Services sector rise puts UK economy on track for 0.5% growth in fourth quarter
The Markit/CIPS services purchasing managers’ index hit 55.6 last month, up from 53.6 in September
The UK economy looks set to pick up pace in the fourth quarter after services sector activity accelerated to a six-month high in October.
The Markit/CIPS services purchasing managers’ index (PMI) hit 55.6 last month, up from 53.6 in September and above economists’ expectations of 53.2.
A reading above 50 indicates growth.
Brighter order books and robust demand from clients helped the powerhouse industry shrug off a spate of lacklustre performances to notch up its fastest rise since April.
Taking together October’s PMI data for services, construction and manufacturing, the report said the UK economy was on track for a 0.5% expansion in the final quarter this year.
It would prove a marginal lift on the third quarter when gross domestic product (GDP) unexpectedly expanded by 0.4% for the period.
UK 3 PMI surveys collectively at 6-month high in October point to +0.5% q/q GDP growth rate pic.twitter.com/daJa6KdIWm— Chris Williamson (@WilliamsonChris) November 3, 2017
Despite the positive display, Chris Williamson, chief business economist at IHS Markit, said the data provided “mixed news”.
He said: “While an upturn in business activity growth adds some justification to the Bank of England’s decision to hike interest rates for the first time in a decade, a deeper dive into the numbers highlights the fragility of the economy and points to downside risks for the outlook.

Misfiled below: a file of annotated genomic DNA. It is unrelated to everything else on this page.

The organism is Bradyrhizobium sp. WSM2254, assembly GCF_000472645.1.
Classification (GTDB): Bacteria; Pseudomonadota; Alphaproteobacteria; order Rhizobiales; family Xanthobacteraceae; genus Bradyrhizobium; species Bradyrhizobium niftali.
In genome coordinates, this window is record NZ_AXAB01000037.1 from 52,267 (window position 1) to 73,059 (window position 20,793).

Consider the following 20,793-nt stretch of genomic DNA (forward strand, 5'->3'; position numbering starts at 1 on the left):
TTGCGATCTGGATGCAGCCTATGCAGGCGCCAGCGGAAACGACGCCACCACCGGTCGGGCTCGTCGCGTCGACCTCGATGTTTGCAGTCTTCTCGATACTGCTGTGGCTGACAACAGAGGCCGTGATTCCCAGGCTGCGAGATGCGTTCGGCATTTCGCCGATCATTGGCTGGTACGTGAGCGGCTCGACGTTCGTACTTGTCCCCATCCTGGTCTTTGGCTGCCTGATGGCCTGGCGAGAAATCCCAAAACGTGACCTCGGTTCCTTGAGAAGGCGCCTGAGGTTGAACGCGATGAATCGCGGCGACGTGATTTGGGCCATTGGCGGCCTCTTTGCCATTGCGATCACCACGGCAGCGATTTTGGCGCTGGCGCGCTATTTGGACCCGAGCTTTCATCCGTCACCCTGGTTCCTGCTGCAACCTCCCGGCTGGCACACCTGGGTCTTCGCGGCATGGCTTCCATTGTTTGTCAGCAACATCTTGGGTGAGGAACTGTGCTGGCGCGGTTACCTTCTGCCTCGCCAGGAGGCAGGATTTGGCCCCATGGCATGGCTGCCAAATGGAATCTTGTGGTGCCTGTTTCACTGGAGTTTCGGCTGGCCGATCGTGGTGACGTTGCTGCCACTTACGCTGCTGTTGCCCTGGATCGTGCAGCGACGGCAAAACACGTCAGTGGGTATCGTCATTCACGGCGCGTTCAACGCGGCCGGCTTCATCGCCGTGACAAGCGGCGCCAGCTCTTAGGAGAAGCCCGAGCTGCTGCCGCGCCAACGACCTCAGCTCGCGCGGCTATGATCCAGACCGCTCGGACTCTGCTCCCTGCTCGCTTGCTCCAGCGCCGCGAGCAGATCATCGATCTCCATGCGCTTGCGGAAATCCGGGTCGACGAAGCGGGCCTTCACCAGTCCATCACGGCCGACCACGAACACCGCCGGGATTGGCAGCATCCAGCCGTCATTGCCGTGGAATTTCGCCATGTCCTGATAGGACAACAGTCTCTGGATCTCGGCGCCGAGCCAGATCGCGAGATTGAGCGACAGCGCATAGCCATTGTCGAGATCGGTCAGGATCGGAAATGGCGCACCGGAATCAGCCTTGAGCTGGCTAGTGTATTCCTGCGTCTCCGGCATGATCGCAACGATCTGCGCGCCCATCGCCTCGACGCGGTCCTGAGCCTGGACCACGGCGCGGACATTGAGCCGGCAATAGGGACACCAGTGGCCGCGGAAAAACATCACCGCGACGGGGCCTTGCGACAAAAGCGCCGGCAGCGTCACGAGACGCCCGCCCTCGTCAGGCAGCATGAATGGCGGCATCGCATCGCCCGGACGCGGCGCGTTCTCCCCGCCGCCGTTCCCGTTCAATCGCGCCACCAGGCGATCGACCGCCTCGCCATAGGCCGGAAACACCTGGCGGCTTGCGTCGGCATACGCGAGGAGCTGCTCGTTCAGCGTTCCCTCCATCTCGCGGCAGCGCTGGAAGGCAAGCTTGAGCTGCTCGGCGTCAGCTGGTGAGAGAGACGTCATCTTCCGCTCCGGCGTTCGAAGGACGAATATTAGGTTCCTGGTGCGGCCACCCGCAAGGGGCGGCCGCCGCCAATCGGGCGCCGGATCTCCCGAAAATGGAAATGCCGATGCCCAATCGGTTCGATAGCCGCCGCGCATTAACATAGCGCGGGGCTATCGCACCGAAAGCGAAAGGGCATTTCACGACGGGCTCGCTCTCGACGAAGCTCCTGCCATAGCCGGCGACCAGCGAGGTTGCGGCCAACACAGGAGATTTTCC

“The good news was that October saw business activity across services, manufacturing and construction grow at its fastest rate for six months.
“The data point to the economy growing at a quarterly rate of 0.5%, representing an encouragingly solid start to the fourth quarter.
Services PMI caveats:— Samuel Tombs (@samueltombs) November 3, 2017
1) Expect. of future activity still v low
2) Flagging retail excluded
3) 0.3pp past av. error at predicting q/q% GDP
“However, a downturn in business optimism about the year ahead, fueled mainly by Brexit-related uncertainty, suggests that risks are tilted to the downside as far as future growth is concerned.”
Alongside the dip in confidence, employment was also shrouded in negativity, with the rate of jobs being created hitting a seven-month low in October.
However, input cost inflation dropped to its lowest level for a year, easing the financial pressure on firms.
Samuel Tombs, chief UK economist at Pantheon Macroeconomics, said: “A weighted average of October’s manufacturing, construction and services PMIs is consistent with quarter-on-quarter GDP growth edging up to 0.5% in Q4, from 0.4% in Q3.
“This points to some upside risk to the MPC’s estimate in November’s Inflation Report that GDP will rise by 0.4%.
“Remember, however, that the PMIs are not particularly reliable—the average error at predicting GDP growth over the last two decades has been 0.3pp—and they do not cover the retail sector, which is struggling.”
The Bank of England hiked interest rates for the first time in more than 10 years on Thursday and signalled more “gradual” increases are on the way to cool surging inflation.
The Bank’s nine-strong Monetary Policy Committee (MPC) voted 7-2 to raise rates from 0.25% to 0.5%, which marks the first increase since July 2007.